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In the 1750's the English colony of Georgia was mostly wilderness, and was the farthest south of the 13 colonies, just north of Florida, which was then owned by Spain. Walking would have been the most common way to get around. Travel between large cities, other colonies, or by the rich, would have been done in horse drawn vehicles, from fancy carrages to a simple farmer's wagon. Anyone with a horse would have been able to get around on the dirt roads at a pace much faster than walking. Ships could visit the Atlantic Coast, these comming from other coastal colonies, England, or perhaps slave ships from Africa. On Georgia's many rivers, people probably used simple crafts such as rafts, or other small wooden boats. The best way to travel through the swamps was not to try, but those desprate enough to try would have been best to use rafts or horses, but you could never tell how deep the water was..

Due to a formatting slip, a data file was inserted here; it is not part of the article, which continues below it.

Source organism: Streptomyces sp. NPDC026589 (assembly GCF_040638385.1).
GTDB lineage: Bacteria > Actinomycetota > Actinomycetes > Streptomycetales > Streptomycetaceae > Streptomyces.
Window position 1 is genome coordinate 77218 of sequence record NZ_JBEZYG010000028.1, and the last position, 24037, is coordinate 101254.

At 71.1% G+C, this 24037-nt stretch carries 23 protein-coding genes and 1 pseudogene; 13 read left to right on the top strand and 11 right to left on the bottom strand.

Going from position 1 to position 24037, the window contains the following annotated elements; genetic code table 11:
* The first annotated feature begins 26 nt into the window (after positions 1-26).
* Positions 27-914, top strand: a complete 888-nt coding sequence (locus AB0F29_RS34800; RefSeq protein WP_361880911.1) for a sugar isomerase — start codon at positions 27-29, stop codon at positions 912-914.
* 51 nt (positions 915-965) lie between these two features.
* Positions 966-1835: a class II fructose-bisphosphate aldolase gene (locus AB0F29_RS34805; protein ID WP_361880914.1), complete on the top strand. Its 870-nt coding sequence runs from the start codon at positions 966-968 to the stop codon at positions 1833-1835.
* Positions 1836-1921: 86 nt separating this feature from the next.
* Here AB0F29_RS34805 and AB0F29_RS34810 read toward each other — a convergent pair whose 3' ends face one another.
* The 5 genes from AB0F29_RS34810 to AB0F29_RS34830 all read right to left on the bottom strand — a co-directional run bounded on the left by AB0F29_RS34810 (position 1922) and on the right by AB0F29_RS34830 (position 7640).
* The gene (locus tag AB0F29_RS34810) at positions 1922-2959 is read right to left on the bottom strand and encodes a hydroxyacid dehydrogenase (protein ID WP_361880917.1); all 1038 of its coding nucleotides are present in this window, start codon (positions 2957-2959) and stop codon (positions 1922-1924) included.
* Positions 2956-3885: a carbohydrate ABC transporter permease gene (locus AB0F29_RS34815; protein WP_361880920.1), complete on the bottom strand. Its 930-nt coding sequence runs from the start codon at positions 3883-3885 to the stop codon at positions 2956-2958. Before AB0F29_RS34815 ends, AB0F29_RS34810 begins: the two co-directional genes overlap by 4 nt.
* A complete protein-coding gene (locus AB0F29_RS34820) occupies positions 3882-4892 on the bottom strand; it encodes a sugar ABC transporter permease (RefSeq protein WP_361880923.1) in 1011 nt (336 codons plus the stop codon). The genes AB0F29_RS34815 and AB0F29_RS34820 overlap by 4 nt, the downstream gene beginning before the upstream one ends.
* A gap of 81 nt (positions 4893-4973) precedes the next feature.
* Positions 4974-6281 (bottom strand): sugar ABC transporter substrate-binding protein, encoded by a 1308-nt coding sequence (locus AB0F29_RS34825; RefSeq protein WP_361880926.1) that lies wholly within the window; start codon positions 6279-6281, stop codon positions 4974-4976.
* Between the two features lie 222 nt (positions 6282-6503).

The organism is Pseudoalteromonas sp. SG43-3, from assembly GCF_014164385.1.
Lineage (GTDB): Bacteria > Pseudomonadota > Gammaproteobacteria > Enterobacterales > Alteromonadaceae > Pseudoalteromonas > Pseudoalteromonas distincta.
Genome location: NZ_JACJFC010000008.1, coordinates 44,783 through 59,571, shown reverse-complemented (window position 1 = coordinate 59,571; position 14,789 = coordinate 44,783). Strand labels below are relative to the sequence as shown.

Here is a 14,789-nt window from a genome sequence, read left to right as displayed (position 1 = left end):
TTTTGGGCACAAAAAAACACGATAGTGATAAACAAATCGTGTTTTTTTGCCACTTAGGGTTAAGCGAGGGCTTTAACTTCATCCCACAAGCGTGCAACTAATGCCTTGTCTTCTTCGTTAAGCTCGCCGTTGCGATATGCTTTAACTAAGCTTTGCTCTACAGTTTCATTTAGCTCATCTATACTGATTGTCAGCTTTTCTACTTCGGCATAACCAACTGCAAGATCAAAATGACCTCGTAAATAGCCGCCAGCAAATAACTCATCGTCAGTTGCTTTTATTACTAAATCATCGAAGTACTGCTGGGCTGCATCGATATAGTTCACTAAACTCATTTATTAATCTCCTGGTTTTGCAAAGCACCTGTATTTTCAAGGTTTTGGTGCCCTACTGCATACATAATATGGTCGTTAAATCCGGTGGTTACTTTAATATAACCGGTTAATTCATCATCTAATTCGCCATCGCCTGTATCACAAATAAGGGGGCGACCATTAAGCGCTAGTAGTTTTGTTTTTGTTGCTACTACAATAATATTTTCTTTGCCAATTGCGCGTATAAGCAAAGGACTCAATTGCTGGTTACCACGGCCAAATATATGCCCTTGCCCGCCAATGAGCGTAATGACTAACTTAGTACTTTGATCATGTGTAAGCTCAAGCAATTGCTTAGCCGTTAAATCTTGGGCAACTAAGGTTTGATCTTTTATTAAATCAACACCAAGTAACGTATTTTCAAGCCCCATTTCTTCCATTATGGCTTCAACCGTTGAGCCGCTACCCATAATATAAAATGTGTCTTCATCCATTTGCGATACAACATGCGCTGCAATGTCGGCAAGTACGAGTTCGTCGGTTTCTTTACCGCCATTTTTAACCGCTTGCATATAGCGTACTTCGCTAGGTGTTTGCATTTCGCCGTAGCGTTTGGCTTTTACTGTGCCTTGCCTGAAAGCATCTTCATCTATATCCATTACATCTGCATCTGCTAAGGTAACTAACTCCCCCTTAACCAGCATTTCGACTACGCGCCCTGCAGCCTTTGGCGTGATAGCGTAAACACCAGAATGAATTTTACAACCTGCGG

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10y ago
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11y ago

LPC's (leather personnel carriers--feet in shoes), horses, and wagons (pulled by horse, mule, or oxen), and boats and barges on the rivers and lakes (ships in ports like Savannah).

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Q: What were the main modes of transportation in Georgia in 1750?
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